A group of explorers travel to a distant land in search of opportunity, but they find resistance in the natives. That is the basic premise of hugely successful movie, Avatar. If we had run focus groups for the concept of Avatar, most would have dismissed it to be a bit passé. Even the best references would have fallen short of the end product. Most focus groups take out hugely important executional considerations that will make or break a piece of communications—having talent, music, and visual style all coming together makes the ultimate difference in whether a piece of work resonates or not.
5.People are expected to make rational decisions in focus groups.
A famous study conducted by the University of Virginia hypothesised that when people are forced to explain their choices, they choose the option that can be more easily rationalised. To prove this, they gave two groups of people an option to select between two types of art—representative (a vase of flowers) or abstract (a Picasso). But only one group had to explain their choice of art. The people that didn’t have to explain their rationale consistently chose more abstract art than the ones who had to defend their choices. A few weeks later, they were also the people that were by far the happier with their choice. So asking people ‘why do you like this’, as we do in most focus groups can have a significant impact on what they end up selecting as their preferred option.
If I had my way, I would outlaw focus groups. But then you may ask, what is the alternative? I think there are a number.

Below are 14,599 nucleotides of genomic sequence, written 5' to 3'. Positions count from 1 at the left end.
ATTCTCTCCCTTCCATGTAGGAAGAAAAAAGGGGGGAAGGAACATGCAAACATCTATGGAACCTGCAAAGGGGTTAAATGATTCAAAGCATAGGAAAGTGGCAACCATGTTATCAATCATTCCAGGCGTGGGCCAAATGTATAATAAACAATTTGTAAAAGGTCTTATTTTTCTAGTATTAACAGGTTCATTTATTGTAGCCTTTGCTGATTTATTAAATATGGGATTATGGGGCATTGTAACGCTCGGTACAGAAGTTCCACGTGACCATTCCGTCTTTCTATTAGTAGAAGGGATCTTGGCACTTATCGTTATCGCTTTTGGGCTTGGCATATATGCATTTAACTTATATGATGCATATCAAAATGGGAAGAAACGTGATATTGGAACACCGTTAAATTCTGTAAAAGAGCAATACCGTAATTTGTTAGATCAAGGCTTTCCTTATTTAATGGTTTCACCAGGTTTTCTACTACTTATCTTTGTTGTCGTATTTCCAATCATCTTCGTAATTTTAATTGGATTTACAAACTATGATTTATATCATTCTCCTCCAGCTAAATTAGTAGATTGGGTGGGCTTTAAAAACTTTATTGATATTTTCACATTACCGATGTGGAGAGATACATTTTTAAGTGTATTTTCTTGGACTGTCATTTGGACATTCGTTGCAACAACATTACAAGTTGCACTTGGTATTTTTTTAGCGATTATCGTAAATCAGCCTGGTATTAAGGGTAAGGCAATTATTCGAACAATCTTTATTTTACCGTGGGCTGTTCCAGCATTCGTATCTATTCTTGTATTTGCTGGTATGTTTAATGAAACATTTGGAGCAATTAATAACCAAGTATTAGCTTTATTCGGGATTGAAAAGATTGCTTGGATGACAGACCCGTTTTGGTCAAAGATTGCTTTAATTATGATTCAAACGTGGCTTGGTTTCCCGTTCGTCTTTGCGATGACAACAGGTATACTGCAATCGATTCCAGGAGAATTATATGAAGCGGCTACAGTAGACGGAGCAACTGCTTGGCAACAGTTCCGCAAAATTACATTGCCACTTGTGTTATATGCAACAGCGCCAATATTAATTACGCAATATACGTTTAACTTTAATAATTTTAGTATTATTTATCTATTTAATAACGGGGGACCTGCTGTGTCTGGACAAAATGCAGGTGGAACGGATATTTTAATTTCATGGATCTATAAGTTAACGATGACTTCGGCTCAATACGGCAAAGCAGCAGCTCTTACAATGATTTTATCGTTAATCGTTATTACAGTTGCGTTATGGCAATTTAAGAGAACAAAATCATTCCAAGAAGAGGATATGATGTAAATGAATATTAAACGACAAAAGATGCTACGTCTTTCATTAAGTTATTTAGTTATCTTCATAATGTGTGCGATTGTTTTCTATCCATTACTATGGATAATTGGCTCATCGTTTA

Firstly, we have to start trusting our gut a little more, both as clients and as agency people. We are savvy marketing and communications experts. We have years of experience talking to and living among these consumers. We are a lot better equipped to make marketing decisions than a random fellow on the street. After all, Henry Ford said, "If I had asked people what they wanted, they would have said faster horses."
Secondly, talk to the culture formers rather than the culture followers. Rather than collecting 6 Indonesians from the street to talk about how they use social media, buy Raditya Dika a coffee and ask him about his million Twitter fans. Speak to the radio hosts, magazine editors and the people that have an insight into the lives of your consumers. These people can think conceptually and will often be able to articulate what the common man can’t be expected to.
Thirdly, when you do need to talk directly to the mainstream…don’t. Observe them instead by spending proper time in market with them. Real ethnography rather than half an hour over a cup of tea with them in their front room. The gulf between what people actually do and what they claim to do is very wide. The truth can often only be got at it by observation and spending enough time with people for them to genuinely open up—out of the glare of others and when you have become a proper confidante.
And we are just beginning as an industry to tap into the many methodologies emerging from neuroscience and behavioural economics that seek to tap into the unconscious, seemingly irrational decision making processes of people—techniques that rely more on social experiments rather than bluntly asking our consumers for answers.
If we are imaginative and brave enough then we will never have to sit through a dull, sleep-inducing focus group ever again, and we will make the investigative research process the productive, interesting thing it is meant to be. Something that stimulates and inspires rather than deadens and restricts. Something we will stay awake for.
This article first appeared on Campaign Asia-Pacific